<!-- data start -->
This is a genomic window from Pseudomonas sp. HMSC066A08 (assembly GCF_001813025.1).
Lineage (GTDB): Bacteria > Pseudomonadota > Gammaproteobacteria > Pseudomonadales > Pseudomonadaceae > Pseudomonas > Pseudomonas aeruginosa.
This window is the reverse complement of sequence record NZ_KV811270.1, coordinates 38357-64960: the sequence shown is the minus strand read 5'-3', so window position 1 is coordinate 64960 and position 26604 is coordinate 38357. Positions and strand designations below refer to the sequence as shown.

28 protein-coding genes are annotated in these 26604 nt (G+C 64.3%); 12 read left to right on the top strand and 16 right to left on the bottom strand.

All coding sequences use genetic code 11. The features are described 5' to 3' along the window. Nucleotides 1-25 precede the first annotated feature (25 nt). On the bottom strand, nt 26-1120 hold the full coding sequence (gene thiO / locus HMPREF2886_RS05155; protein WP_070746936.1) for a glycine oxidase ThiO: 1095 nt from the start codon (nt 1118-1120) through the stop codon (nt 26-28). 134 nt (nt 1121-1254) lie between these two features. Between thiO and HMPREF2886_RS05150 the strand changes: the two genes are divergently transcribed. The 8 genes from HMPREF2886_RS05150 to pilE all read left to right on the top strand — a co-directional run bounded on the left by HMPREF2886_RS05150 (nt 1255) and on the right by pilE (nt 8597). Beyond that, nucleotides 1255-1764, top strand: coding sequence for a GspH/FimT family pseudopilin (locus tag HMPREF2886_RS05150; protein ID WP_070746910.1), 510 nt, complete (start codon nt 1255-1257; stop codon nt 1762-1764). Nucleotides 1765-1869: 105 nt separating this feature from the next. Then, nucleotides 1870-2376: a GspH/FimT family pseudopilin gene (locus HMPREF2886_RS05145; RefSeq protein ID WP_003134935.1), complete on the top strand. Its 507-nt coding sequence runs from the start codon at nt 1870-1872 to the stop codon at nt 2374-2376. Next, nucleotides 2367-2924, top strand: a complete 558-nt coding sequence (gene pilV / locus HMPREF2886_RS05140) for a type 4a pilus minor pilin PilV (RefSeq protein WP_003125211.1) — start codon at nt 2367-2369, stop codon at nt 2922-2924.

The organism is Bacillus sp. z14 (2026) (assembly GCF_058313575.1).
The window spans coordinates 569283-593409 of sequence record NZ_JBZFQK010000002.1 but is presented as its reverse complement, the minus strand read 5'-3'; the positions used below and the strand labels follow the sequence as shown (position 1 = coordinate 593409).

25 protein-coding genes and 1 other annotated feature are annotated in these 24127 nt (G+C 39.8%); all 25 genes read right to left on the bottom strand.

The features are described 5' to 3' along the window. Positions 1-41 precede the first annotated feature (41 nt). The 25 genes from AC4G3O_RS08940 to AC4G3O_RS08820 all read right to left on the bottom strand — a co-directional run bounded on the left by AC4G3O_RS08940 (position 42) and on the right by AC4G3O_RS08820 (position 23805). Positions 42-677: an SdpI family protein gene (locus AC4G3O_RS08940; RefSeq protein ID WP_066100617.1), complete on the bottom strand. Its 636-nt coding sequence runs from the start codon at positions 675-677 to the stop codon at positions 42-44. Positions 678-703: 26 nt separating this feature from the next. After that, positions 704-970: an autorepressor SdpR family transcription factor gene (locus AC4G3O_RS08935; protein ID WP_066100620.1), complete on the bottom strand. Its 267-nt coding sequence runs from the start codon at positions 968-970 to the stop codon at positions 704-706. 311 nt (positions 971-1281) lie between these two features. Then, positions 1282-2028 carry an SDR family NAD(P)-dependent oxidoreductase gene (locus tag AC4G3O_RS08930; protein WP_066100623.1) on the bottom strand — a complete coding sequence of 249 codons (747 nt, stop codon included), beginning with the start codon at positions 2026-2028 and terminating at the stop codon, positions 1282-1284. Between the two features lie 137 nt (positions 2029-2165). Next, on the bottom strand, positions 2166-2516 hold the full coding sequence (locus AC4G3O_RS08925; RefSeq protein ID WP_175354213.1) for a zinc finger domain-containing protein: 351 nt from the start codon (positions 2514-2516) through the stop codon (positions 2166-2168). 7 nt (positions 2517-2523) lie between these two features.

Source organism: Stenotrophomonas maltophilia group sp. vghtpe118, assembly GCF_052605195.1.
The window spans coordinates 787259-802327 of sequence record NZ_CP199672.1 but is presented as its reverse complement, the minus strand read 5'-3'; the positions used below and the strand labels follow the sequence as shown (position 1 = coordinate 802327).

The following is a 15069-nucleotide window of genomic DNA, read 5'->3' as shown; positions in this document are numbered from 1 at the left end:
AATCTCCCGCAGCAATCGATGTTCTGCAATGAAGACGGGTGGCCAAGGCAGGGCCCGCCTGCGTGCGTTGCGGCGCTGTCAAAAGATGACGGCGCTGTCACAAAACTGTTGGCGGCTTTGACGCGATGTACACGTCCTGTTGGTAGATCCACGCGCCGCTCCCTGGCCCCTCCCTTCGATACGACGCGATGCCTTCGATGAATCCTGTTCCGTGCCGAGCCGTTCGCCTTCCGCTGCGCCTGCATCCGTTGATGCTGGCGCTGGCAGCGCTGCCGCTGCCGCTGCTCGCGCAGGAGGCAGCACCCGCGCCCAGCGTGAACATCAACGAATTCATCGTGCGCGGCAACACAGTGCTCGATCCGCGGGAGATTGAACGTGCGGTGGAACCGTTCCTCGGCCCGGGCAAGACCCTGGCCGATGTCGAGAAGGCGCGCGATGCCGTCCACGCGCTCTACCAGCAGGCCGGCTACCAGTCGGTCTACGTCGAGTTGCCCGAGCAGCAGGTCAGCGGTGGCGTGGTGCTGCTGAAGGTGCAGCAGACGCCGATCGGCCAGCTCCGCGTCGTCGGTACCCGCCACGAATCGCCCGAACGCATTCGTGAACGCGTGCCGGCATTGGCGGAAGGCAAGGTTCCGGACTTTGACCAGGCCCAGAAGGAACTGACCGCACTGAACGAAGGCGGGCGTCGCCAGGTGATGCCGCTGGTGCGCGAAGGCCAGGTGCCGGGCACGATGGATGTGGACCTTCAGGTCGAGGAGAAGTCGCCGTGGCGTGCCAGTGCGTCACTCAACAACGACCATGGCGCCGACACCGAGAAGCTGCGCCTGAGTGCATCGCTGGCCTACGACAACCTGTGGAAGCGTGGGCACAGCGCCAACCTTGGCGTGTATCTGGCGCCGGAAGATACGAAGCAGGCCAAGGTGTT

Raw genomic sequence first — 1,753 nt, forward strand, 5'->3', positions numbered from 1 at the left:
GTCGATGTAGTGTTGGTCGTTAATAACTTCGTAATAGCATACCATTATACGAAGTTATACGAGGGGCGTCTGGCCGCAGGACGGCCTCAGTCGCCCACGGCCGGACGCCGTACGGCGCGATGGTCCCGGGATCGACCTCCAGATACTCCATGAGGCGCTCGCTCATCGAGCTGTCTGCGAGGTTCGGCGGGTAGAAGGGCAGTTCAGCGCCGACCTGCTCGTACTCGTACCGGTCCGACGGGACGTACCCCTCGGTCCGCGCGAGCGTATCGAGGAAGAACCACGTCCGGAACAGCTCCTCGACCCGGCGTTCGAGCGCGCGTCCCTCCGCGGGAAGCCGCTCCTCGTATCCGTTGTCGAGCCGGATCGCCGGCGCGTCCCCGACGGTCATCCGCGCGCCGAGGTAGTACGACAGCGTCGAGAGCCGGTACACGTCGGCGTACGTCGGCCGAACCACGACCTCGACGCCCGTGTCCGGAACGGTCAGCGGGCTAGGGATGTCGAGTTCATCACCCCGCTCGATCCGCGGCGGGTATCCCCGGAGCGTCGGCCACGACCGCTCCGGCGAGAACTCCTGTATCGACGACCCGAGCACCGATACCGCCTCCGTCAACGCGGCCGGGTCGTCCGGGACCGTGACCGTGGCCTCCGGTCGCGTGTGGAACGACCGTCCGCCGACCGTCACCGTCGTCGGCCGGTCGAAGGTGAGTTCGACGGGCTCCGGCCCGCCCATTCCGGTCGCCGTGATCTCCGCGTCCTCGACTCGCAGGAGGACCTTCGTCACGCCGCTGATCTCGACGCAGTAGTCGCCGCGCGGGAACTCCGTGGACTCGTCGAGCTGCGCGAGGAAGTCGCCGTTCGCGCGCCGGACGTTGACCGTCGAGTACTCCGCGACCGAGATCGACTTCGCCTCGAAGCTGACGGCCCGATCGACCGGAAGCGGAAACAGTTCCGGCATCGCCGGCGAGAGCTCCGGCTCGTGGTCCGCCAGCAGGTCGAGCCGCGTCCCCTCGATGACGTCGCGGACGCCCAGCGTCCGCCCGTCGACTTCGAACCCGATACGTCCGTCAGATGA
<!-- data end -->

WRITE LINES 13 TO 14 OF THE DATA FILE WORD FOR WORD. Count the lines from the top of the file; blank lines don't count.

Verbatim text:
AATCTCCCGCAGCAATCGATGTTCTGCAATGAAGACGGGTGGCCAAGGCAGGGCCCGCCTGCGTGCGTTGCGGCGCTGTCAAAAGATGACGGCGCTGTCACAAAACTGTTGGCGGCTTTGACGCGATGTACACGTCCTGTTGGTAGATCCACGCGCCGCTCCCTGGCCCCTCCCTTCGATACGACGCGATGCCTTCGATGAATCCTGTTCCGTGCCGAGCCGTTCGCCTTCCGCTGCGCCTGCATCCGTTGATGCTGGCGCTGGCAGCGCTGCCGCTGCCGCTGCTCGCGCAGGAGGCAGCACCCGCGCCCAGCGTGAACATCAACGAATTCATCGTGCGCGGCAACACAGTGCTCGATCCGCGGGAGATTGAACGTGCGGTGGAACCGTTCCTCGGCCCGGGCAAGACCCTGGCCGATGTCGAGAAGGCGCGCGATGCCGTCCACGCGCTCTACCAGCAGGCCGGCTACCAGTCGGTCTACGTCGAGTTGCCCGAGCAGCAGGTCAGCGGTGGCGTGGTGCTGCTGAAGGTGCAGCAGACGCCGATCGGCCAGCTCCGCGTCGTCGGTACCCGCCACGAATCGCCCGAACGCATTCGTGAACGCGTGCCGGCATTGGCGGAAGGCAAGGTTCCGGACTTTGACCAGGCCCAGAAGGAACTGACCGCACTGAACGAAGGCGGGCGTCGCCAGGTGATGCCGCTGGTGCGCGAAGGCCAGGTGCCGGGCACGATGGATGTGGACCTTCAGGTCGAGGAGAAGTCGCCGTGGCGTGCCAGTGCGTCACTCAACAACGACCATGGCGCCGACACCGAGAAGCTGCGCCTGAGTGCATCGCTGGCCTACGACAACCTGTGGAAGCGTGGGCACAGCGCCAACCTTGGCGTGTATCTGGCGCCGGAAGATACGAAGCAGGCCAAGGTGTT

Raw genomic sequence first — 1,753 nt, forward strand, 5'->3', positions numbered from 1 at the left: